By Unus Alladin
A relieved and physically hurt Hong Kong boxing superstar Rex Tso Sing-yu continued his winning streak in the most unusual circumstances on Saturday after his super fight against Kohei Kono was stopped in the seventh round of the Clash of Champions 3.
Having suffered a sickening clash of heads with Kono in the second round, Tso won on points when the referee stepped in to stop the fight at the Convention and Exhibition Centre.
Tso, who was taken to hospital, retained his WBO international super flyweight title.
With his left eye almost shut, the ringside doctor examined the fighter and declared the bout over but there was confusion and intrigue when they finally announced that Tso had retained his title.
Tso was expecting the worst as he slumped in his stool before the start of the seventh round. The unbeaten southpaw was forced yet again to come back from dire circumstances and it was heartbreaking to see the Hong Kong superstar struggle with his injury as he was clearly hampered.
But he did enough to win on points and seal victory yet again.
The Hong Kong boxer threw excellent combinations and kept the 36-year-old former two-time WBA champion at bay with his good counter-punching. But the pain must have been unbelievable.
“Sorry to my wife. I have hurt myself again. This time I really went for it. I followed my trainer’s advice. I have to thank my opponent Kono, He’s really so powerful. My head is really sore,” said a sobbing Tso who is now 22-0-0, 13 KOs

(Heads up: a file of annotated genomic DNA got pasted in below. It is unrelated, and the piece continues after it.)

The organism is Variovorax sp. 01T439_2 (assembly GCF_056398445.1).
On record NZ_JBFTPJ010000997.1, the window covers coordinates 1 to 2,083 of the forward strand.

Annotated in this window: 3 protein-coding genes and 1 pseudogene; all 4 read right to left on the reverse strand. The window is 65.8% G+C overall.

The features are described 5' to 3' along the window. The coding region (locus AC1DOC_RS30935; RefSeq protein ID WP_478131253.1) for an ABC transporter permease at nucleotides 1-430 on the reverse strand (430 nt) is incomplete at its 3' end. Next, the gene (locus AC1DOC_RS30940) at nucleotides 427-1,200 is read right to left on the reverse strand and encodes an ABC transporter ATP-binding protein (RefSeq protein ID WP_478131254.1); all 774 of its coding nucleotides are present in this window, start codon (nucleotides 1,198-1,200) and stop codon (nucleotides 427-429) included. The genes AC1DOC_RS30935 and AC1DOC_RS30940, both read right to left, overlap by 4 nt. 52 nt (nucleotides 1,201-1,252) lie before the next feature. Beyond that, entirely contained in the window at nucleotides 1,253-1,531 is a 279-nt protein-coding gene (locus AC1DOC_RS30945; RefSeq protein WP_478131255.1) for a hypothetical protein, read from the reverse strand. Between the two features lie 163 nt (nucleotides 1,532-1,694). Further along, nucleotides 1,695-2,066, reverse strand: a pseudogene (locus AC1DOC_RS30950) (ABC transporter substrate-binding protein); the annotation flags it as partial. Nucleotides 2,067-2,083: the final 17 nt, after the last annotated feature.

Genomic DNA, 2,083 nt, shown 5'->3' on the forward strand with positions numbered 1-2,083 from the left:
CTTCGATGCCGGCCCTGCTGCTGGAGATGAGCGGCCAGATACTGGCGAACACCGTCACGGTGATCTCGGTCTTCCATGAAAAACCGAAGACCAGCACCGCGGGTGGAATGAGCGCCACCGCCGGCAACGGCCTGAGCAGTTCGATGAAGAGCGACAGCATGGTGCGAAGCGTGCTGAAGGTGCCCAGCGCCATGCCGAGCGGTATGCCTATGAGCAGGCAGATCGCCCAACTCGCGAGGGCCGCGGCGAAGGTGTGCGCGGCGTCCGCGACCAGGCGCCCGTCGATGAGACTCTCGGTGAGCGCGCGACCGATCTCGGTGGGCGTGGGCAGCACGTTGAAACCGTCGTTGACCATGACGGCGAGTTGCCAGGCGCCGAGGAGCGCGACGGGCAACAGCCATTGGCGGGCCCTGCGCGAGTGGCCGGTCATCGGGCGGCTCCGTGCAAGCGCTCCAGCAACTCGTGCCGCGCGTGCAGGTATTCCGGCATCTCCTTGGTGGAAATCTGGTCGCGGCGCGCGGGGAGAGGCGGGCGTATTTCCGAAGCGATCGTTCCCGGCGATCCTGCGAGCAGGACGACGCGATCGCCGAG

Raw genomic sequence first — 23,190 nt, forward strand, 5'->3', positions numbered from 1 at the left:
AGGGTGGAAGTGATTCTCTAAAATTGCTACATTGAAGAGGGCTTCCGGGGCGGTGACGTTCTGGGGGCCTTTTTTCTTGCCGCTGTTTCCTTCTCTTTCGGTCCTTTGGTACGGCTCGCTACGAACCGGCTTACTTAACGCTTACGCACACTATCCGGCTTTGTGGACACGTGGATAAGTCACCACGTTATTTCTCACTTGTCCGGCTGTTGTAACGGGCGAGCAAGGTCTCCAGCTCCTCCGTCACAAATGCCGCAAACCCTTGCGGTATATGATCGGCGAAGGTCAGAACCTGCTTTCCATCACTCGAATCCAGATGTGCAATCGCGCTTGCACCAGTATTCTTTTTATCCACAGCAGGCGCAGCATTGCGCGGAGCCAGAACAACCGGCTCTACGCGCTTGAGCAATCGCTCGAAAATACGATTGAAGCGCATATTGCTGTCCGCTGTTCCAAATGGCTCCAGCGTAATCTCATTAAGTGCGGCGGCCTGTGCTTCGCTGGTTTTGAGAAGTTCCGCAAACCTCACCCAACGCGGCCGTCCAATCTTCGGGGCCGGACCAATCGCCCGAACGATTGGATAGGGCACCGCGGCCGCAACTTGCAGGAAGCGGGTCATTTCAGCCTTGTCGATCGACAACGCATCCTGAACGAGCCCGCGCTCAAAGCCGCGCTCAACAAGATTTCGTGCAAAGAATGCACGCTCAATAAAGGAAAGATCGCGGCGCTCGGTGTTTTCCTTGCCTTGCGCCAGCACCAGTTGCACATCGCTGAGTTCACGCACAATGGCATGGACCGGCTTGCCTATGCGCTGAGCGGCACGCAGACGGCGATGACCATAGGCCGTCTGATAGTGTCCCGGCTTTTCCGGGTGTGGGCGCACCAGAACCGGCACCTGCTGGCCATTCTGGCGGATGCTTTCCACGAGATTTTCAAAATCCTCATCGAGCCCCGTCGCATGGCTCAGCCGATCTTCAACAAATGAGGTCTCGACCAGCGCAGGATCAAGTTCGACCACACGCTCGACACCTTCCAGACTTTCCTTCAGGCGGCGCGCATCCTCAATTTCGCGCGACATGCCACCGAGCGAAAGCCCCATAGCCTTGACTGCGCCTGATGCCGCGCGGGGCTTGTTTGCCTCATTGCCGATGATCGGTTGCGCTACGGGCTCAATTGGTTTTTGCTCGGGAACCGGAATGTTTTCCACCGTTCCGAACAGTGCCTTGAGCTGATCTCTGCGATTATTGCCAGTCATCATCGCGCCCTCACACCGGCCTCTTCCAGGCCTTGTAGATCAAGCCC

Tso was rushed to hospital – the first time as a professional – but he was well enough to speak to the delighted audience after his surprise victory.
“From the fourth round onwards I was super hurt but I had to continue,” he said. “Thanks Jake [trainer Vernano] and Ross Eathorne [conditioning and strength coach]. Thanks Jay Lau [his manager]. I did my very best!”
As boxing rules stipulates, if a clash of heads occurs during the first four rounds and if the doctor feels the bout must be stopped because a boxer cannot continue, they go to the scorecards. And Tso was leading the 12-round super flyweight contest on points against a highly aggressive and surprisingly game Kono. All three scorecards were an identical 68-66 in Tso’s favour.
Tso was first examined by the doctor in the sixth round. The referee momentarily stopped the fight to have the Hong Kong star looked at but with an assuring nod of head from the doctor, the fight went on to the roars of the 8,000 capacity crowd.
But his injury deteriorated with his left eye swollen to the point that he couldn’t see. And that’s when the referee asked for his eye to be examined again as the crowd hushed in silence, not sure what was happening. But as it turned out, it was all in Tso’s favour and he managed to retain his title and keep his unblemished record intact.
Promoter Lau said if the fight had been stopped within the first four rounds, it would have been a no-contest.
“The second round was an accidental headbutt. You could see that Rex’s head was completely swollen. The referee decided to carry on at first. He realised his left eye was completely shut. He couldn’t even see from that eye,” said Lau.
“After the referee and the doctor had a discussion, they decided to stop the fight then and there because they were worried that there may have been a fracture in his eye [socket]. Rex is going straight to the hospital. Don’t worry he can walk, stand and smile,” he said.